Allright, this is the place for everyone to shout out loud what you think, feel or want to know about that does not immediately concern the assignments at hand. You may even post the results of the football game of your local club as far as I'm concerned Complaints or tips are allowed as well.
Also, if you're not one of my mentees but want to ask something about the assignments, this is the place.
I posted a sort of list in the Assignment area in the first post. If you were curious of where we're heading with all this, take look at it. I might add a few things and maybe change the order a little, but for now it'll give you an idea of what I'll do in the coming weeks.
I have just come up with a idea of how to draw cubes in 2-point perspective, so I kind of draw the cube by using the method reversely in assignment2. Though maybe it's not necessary to do that.
Unsharpened: Uhm, you mean a cube above the horizon seen from below right? In that case, yeah it would probably work that way. In the end though, I want you to drop the drawing of the horizontal and the angles and do it all intuitively and by eye, in which case the method doesn't really mather all that much anymore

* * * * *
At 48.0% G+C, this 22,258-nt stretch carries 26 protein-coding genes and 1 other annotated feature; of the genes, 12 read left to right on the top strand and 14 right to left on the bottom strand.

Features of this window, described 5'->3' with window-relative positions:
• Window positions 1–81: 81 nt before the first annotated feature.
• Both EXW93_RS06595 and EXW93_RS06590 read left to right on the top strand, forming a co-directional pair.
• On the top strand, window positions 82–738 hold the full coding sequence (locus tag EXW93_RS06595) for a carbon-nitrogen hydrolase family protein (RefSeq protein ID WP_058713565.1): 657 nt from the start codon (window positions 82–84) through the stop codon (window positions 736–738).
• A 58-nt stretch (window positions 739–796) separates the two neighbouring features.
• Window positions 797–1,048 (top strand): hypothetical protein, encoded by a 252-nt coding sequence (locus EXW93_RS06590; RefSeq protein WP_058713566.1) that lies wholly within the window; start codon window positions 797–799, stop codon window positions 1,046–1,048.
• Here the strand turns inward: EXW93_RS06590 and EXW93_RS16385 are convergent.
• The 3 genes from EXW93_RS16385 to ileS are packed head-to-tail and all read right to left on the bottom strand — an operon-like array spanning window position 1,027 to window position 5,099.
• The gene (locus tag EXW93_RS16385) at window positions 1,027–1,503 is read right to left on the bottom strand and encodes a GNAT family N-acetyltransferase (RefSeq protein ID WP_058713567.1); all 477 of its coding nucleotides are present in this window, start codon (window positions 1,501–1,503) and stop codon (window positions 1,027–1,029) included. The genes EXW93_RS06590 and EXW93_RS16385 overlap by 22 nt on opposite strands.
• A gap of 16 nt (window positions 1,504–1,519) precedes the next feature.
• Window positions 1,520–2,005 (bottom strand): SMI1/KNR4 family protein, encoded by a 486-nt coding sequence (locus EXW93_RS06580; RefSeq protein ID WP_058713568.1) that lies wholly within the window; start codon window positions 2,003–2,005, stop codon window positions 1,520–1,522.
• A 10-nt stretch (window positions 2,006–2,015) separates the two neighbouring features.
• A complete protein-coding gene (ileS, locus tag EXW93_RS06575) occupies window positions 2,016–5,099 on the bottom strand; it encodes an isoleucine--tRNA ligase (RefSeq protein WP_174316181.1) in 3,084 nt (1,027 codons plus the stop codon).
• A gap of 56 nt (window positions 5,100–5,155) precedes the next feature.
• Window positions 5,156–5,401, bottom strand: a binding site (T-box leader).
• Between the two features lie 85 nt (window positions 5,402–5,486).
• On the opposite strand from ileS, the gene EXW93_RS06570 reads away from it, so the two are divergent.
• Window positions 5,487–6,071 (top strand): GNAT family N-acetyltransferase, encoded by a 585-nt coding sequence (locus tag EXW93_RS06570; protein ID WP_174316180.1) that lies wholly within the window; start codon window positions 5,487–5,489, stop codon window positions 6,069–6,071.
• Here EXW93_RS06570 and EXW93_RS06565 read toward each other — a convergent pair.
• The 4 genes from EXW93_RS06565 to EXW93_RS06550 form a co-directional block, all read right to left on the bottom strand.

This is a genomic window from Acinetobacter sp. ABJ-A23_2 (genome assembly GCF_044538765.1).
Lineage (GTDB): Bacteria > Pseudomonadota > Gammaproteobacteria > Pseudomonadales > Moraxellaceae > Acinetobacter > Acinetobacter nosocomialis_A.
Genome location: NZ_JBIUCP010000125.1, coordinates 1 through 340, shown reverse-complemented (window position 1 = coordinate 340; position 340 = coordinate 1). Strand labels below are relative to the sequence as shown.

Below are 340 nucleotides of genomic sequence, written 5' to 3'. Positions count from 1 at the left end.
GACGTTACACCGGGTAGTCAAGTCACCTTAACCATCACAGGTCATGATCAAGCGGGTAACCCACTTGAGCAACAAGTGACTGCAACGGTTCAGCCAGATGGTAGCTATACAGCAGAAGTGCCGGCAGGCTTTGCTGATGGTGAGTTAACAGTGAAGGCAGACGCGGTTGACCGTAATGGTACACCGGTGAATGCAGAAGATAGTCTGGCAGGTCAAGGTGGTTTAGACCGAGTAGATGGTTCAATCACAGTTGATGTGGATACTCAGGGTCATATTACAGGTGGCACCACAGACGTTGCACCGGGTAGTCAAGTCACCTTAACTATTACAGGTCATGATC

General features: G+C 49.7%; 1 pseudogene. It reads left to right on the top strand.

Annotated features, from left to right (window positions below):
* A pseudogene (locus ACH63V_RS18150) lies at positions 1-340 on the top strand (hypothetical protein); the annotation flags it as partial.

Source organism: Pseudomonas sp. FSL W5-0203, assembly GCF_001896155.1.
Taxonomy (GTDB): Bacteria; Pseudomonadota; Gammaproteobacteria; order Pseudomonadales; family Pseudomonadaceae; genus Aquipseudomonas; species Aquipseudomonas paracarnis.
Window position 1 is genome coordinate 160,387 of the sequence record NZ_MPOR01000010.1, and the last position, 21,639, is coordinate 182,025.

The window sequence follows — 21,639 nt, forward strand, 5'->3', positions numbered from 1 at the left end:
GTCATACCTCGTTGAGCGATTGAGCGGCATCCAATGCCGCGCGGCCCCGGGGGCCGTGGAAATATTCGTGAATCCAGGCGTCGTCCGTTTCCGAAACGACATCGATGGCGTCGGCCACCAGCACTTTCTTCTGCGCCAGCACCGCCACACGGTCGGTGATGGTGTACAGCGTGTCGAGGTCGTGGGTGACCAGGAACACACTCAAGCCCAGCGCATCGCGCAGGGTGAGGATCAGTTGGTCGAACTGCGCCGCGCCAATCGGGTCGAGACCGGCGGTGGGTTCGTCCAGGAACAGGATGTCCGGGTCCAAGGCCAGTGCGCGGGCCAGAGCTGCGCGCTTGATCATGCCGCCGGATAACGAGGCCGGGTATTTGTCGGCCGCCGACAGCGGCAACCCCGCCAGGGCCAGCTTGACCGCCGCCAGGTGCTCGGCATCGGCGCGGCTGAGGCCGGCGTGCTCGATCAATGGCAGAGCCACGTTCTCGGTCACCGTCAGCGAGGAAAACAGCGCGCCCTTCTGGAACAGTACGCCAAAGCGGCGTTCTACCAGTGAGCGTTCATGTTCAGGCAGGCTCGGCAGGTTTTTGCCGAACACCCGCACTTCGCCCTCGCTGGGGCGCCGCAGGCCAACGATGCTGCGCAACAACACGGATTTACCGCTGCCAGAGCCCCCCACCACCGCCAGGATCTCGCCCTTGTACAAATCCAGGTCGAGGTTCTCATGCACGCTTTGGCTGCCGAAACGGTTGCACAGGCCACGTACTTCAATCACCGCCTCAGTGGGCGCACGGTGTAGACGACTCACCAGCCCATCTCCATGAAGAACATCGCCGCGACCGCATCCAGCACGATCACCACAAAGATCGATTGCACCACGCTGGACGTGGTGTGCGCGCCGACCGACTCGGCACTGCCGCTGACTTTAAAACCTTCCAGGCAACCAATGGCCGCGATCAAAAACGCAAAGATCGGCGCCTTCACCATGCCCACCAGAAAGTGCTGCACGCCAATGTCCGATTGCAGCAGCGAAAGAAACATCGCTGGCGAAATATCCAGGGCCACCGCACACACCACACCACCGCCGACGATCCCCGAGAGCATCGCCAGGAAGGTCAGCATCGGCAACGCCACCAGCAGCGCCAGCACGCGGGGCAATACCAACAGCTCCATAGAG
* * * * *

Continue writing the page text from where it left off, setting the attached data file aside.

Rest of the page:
It's going to be awesome to learn a systematized approach to drawing ellipses. Eyeballing them usually seems to lead to inconsistency within the drawing. We glossed over ellipses in perspective pretty damn fast in Drawing I last year. Basically I just got a handout that doesn't make very much sense.
Arttorney: Yeah there's going to be some mathematics involved again, and a couple of ways to guide and control the ellipses. Eyeballing them is still a bit of the process in the end I'm afraid, but at least I can tell you what to look for I'll have to get my story together and make some examples first though.